The Karen Cottage-At risk foundation of a 1942 Medieval English Cottage nestled in Karen Kenya. The house was built for a Dr Scott, appointed the Chief Medical Doctor to Nairobi. The property is a 3.5 bedroom cottage on top of a ridge of 40acres near a river.
Characteristic of the Medieval English Cottage are large chimneys, centrally placed, rough cut stones often encircling or decorating the door. The facade has a small uncovered porch leading to a round headed door. Sets of narrow windows, diamond or rectangular shapes.
The home had damage to the facades, the ironmongery water downpipes and gutters. Large tar shading ledges also were bearing damage from the elements.
We rehabilitated the foundation with traditional and English restoration engineering techniques. The repair of the mortar in-between the stones facades was studied to be identical aggregate mix similar to the contraction methods employed during the colonial period. The cast iron gutters were brushed and preserved with a variety of techniques that maintained the surface protection and aesthetic quality.
Book Bunk is working to restore some of Nairobi’s most iconic public libraries into sites of heritage, public art, collective memory, knowledge production, shared experiences, cultural leadership and information exchange.
This report has been prepared for Book Bunk to provide a strategic outlook for the restoration of McMillan Memorial Library and a framework for the project’s management. The building consortium was composed of Architect Peninah Mutonga, Structural/civil engineer Purity Naitore and Quantity Surveyor Charity Juma, and overseen by Board Advisor Balmoi Abe of Mambo Heritage.
McMillan Memorial Library is the oldest public library in Nairobi, Kenya, and the second oldest in Kenya after the Seif bin Salim Library in Mombasa. It was built by the McMillan family and selected as a memorial for Sir Northrup McMillan by Lady McMillan. The foundation stone of the library was laid in 1929 by the acting governor, Sir Jacob Barth and the design was handled by Architects Raud Overy and Maxwell. The building was completed in June 1931 and handed over to a board of trustees. In January 1962, after the death of Lady McMillan, and owing to the library’s stringent finances, the Nairobi City Council took over complete control. The building is now under the custody of the County Government of Nairobi, through the Nairobi City Council. It is protected by the National Museums of Kenya as an architectural heritage, with restoration efforts spearheaded by the Book Bunk Trust. Other major stakeholders include the Kenya National Library Service and the general public. The main users of the space are the general public, both as an educational facility and as a tourist attraction site.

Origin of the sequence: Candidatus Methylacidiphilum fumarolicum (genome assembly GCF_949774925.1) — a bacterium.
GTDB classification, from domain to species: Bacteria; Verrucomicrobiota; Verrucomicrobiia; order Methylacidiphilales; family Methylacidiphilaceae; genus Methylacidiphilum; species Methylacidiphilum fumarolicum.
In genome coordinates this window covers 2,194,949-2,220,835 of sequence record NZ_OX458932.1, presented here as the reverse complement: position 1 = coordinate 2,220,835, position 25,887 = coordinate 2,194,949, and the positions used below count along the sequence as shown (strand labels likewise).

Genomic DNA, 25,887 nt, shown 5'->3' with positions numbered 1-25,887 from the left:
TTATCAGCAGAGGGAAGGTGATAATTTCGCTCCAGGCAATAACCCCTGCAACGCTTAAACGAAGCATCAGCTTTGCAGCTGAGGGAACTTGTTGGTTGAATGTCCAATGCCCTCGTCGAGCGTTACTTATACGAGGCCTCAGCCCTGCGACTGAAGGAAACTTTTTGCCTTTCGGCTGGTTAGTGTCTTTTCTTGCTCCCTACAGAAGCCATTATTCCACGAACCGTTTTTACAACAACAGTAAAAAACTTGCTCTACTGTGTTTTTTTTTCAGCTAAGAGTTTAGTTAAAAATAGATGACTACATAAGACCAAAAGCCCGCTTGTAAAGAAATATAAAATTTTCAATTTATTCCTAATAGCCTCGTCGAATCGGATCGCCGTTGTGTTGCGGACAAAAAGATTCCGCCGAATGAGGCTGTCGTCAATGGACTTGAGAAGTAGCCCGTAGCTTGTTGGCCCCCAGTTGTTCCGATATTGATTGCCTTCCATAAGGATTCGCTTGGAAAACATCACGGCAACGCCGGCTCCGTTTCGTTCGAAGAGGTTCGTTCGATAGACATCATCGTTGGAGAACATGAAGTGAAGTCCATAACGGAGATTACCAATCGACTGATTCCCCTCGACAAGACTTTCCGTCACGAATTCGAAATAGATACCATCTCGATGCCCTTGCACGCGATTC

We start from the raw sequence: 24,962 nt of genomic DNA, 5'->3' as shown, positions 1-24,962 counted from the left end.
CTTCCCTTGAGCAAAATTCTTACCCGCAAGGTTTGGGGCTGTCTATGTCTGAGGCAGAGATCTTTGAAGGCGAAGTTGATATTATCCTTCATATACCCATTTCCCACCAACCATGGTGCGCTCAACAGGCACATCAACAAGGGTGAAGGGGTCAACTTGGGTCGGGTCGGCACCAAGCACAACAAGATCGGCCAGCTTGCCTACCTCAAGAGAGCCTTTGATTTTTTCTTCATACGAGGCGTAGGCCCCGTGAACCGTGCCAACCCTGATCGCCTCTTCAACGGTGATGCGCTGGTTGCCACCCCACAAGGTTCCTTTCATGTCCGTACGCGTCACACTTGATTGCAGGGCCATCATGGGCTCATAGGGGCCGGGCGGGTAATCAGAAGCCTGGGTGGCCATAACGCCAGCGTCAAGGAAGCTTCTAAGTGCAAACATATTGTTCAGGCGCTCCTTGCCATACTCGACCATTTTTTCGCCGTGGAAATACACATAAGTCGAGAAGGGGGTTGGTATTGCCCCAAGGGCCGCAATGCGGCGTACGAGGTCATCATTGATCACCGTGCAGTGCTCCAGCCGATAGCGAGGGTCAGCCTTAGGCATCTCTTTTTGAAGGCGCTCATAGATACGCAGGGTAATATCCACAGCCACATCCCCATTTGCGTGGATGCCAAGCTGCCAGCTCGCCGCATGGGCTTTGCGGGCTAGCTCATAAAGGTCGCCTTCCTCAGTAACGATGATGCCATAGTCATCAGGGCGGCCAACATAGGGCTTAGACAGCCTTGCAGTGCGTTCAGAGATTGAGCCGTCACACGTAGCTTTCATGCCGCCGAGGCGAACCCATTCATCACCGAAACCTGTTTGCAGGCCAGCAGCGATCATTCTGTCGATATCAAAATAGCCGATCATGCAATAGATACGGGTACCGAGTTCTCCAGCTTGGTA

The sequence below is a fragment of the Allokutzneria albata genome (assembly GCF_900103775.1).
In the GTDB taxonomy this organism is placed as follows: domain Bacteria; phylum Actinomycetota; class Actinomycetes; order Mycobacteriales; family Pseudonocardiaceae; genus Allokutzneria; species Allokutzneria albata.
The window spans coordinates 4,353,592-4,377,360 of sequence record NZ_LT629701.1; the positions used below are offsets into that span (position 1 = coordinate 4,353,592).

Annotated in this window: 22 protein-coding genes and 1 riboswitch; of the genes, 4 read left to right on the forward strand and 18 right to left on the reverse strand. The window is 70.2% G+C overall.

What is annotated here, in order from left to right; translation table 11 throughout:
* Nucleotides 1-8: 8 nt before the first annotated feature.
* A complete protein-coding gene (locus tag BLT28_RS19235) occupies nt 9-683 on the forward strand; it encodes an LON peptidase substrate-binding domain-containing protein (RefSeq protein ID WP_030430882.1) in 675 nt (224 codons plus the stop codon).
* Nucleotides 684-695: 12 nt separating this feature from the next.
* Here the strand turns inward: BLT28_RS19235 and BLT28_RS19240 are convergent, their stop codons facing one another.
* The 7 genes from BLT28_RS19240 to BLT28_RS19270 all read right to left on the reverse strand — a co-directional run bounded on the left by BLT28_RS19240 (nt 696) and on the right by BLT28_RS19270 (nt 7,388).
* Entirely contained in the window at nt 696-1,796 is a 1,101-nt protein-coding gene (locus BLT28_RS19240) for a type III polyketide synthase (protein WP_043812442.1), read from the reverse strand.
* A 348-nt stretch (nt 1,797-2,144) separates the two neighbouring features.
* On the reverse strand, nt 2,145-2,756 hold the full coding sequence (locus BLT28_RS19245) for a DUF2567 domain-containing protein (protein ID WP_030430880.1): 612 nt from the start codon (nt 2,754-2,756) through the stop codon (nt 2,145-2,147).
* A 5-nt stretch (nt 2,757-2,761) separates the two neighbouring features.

Our Approach To Restoration/Retrofitting:
Experiential We’re working to transform what people do at the library. We believe that these spaces can continue to nurture academic and literary pursuits, while also providing a home for diverse and accessible programmes and events that are free from political or religious agenda and that celebrate art, well being and learning.
Architectural Coordinate the physical renovation of these spaces while ensuring their historical integrity is maintained and showcased. We’re also committed to ensuring the communities living around these spaces are the primary beneficiaries of each of these projects.
Social We want to build ‘Palaces for The People’; public, inclusive and safe spaces where Nairobi’s residents can access whatever they need be it legal advice, tax education, or a neutral space to commune and network. This, in a bid to explore what public space really means in this city.
Digital We’re working to introduce technology into every aspect of these libraries: access control, collections management, online catalogs as well as digital skills training for librarians and library users. We want the digital lives of these libraries to match that of the digital possibilities of Nairobi.
The Problem: COVID-19 risk is highest in low-income communities
with limited sanitation – and social distancing will not work.
There are vulnerable communities across Kenya, as well as “hot spot”
risk areas that could cause a rapid rise in COVID-19 infections.
The solution: Rapid mass sanitation and personal protection via a three-pronged approach.
Why do this: We can bolster our fight vs. COVID-19, with both immediate- and longer-term benefits. Masks further limit COVID-19 spread by providing a greater degree of protection during unavoidable interactions.
Objectives: Provide products immediately – at no cost – and with depth and breadth of reach.
Value Chain: Direct existing suppliers to fast-track production of soaps, sanitizer, disinfectants – then move it quickly via multiple channels Safe Hands Kenya aims to reach ~16.5M people in the most vulnerable communities with monthly product cost of ~$8M USD We will ensure that our Safe Hands Kenya products are produced and distributed for their intended use. Discussions with Government have generated significant support and alignment to support fast-track rollout of Safe Hands Kenya.
Governance structure and systems: We have assembled a team to coordinate efforts across the project for the duration of the crisis.